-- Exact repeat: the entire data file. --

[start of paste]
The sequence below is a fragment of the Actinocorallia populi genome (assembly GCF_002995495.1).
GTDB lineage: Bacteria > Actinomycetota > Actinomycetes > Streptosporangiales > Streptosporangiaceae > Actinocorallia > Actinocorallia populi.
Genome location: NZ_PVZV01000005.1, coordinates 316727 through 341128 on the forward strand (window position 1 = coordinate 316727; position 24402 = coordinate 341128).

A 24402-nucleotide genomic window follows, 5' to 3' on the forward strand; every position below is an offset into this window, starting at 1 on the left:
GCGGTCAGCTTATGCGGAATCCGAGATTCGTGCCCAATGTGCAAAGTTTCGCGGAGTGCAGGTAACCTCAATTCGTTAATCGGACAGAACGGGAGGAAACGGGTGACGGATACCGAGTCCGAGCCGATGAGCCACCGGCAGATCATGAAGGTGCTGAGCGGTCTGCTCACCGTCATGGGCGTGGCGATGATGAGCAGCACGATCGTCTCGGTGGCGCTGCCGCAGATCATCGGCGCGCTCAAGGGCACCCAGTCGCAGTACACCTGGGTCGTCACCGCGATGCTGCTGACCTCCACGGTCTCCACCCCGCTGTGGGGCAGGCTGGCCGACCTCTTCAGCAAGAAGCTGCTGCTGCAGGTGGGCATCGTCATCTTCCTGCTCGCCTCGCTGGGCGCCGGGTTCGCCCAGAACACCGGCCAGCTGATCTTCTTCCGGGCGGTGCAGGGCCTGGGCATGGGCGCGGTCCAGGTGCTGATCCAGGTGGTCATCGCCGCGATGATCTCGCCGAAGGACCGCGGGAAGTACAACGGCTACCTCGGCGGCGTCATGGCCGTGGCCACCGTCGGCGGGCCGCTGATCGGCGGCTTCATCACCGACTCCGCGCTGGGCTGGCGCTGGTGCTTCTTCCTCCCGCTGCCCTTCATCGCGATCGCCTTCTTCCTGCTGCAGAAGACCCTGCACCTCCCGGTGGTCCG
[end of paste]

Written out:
The sequence below is a fragment of the Actinocorallia populi genome (assembly GCF_002995495.1).
GTDB lineage: Bacteria > Actinomycetota > Actinomycetes > Streptosporangiales > Streptosporangiaceae > Actinocorallia > Actinocorallia populi.
Genome location: NZ_PVZV01000005.1, coordinates 316727 through 341128 on the forward strand (window position 1 = coordinate 316727; position 24402 = coordinate 341128).

A 24402-nucleotide genomic window follows, 5' to 3' on the forward strand; every position below is an offset into this window, starting at 1 on the left:
GCGGTCAGCTTATGCGGAATCCGAGATTCGTGCCCAATGTGCAAAGTTTCGCGGAGTGCAGGTAACCTCAATTCGTTAATCGGACAGAACGGGAGGAAACGGGTGACGGATACCGAGTCCGAGCCGATGAGCCACCGGCAGATCATGAAGGTGCTGAGCGGTCTGCTCACCGTCATGGGCGTGGCGATGATGAGCAGCACGATCGTCTCGGTGGCGCTGCCGCAGATCATCGGCGCGCTCAAGGGCACCCAGTCGCAGTACACCTGGGTCGTCACCGCGATGCTGCTGACCTCCACGGTCTCCACCCCGCTGTGGGGCAGGCTGGCCGACCTCTTCAGCAAGAAGCTGCTGCTGCAGGTGGGCATCGTCATCTTCCTGCTCGCCTCGCTGGGCGCCGGGTTCGCCCAGAACACCGGCCAGCTGATCTTCTTCCGGGCGGTGCAGGGCCTGGGCATGGGCGCGGTCCAGGTGCTGATCCAGGTGGTCATCGCCGCGATGATCTCGCCGAAGGACCGCGGGAAGTACAACGGCTACCTCGGCGGCGTCATGGCCGTGGCCACCGTCGGCGGGCCGCTGATCGGCGGCTTCATCACCGACTCCGCGCTGGGCTGGCGCTGGTGCTTCTTCCTCCCGCTGCCCTTCATCGCGATCGCCTTCTTCCTGCTGCAGAAGACCCTGCACCTCCCGGTGGTCCG